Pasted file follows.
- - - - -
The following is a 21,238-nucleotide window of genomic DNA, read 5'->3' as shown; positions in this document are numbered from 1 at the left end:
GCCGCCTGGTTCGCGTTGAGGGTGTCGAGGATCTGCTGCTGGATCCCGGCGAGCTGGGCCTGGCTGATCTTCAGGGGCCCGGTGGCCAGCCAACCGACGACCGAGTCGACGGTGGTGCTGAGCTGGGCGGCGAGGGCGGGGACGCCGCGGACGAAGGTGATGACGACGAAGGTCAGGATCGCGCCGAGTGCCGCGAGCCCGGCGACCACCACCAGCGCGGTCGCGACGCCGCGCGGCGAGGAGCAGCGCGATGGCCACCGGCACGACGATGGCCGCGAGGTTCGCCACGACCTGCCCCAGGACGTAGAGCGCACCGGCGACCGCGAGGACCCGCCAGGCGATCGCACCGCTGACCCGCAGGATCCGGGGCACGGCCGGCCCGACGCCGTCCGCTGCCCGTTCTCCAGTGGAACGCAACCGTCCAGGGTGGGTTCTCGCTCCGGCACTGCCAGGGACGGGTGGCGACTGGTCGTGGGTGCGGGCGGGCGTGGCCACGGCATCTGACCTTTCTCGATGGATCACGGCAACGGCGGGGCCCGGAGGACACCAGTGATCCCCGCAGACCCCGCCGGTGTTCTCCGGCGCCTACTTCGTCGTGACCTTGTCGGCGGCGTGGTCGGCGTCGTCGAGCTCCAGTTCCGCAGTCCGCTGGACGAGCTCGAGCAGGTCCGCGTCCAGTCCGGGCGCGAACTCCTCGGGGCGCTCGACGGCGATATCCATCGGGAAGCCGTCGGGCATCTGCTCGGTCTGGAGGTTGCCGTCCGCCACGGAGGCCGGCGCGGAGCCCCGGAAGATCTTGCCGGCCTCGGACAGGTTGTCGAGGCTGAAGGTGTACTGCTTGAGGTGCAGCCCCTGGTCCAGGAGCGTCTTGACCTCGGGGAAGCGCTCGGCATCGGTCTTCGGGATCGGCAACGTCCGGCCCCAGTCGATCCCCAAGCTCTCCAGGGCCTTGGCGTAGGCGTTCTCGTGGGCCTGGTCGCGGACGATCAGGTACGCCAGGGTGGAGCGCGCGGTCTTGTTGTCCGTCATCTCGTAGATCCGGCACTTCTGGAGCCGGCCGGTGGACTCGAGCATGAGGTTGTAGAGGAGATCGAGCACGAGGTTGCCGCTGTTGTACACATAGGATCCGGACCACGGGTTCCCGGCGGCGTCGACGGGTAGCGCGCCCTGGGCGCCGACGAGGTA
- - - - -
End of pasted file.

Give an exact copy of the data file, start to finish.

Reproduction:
The following is a 21,238-nucleotide window of genomic DNA, read 5'->3' as shown; positions in this document are numbered from 1 at the left end:
GCCGCCTGGTTCGCGTTGAGGGTGTCGAGGATCTGCTGCTGGATCCCGGCGAGCTGGGCCTGGCTGATCTTCAGGGGCCCGGTGGCCAGCCAACCGACGACCGAGTCGACGGTGGTGCTGAGCTGGGCGGCGAGGGCGGGGACGCCGCGGACGAAGGTGATGACGACGAAGGTCAGGATCGCGCCGAGTGCCGCGAGCCCGGCGACCACCACCAGCGCGGTCGCGACGCCGCGCGGCGAGGAGCAGCGCGATGGCCACCGGCACGACGATGGCCGCGAGGTTCGCCACGACCTGCCCCAGGACGTAGAGCGCACCGGCGACCGCGAGGACCCGCCAGGCGATCGCACCGCTGACCCGCAGGATCCGGGGCACGGCCGGCCCGACGCCGTCCGCTGCCCGTTCTCCAGTGGAACGCAACCGTCCAGGGTGGGTTCTCGCTCCGGCACTGCCAGGGACGGGTGGCGACTGGTCGTGGGTGCGGGCGGGCGTGGCCACGGCATCTGACCTTTCTCGATGGATCACGGCAACGGCGGGGCCCGGAGGACACCAGTGATCCCCGCAGACCCCGCCGGTGTTCTCCGGCGCCTACTTCGTCGTGACCTTGTCGGCGGCGTGGTCGGCGTCGTCGAGCTCCAGTTCCGCAGTCCGCTGGACGAGCTCGAGCAGGTCCGCGTCCAGTCCGGGCGCGAACTCCTCGGGGCGCTCGACGGCGATATCCATCGGGAAGCCGTCGGGCATCTGCTCGGTCTGGAGGTTGCCGTCCGCCACGGAGGCCGGCGCGGAGCCCCGGAAGATCTTGCCGGCCTCGGACAGGTTGTCGAGGCTGAAGGTGTACTGCTTGAGGTGCAGCCCCTGGTCCAGGAGCGTCTTGACCTCGGGGAAGCGCTCGGCATCGGTCTTCGGGATCGGCAACGTCCGGCCCCAGTCGATCCCCAAGCTCTCCAGGGCCTTGGCGTAGGCGTTCTCGTGGGCCTGGTCGCGGACGATCAGGTACGCCAGGGTGGAGCGCGCGGTCTTGTTGTCCGTCATCTCGTAGATCCGGCACTTCTGGAGCCGGCCGGTGGACTCGAGCATGAGGTTGTAGAGGAGATCGAGCACGAGGTTGCCGCTGTTGTACACATAGGATCCGGACCACGGGTTCCCGGCGGCGTCGACGGGTAGCGCGCCCTGGGCGCCGACGAGGTA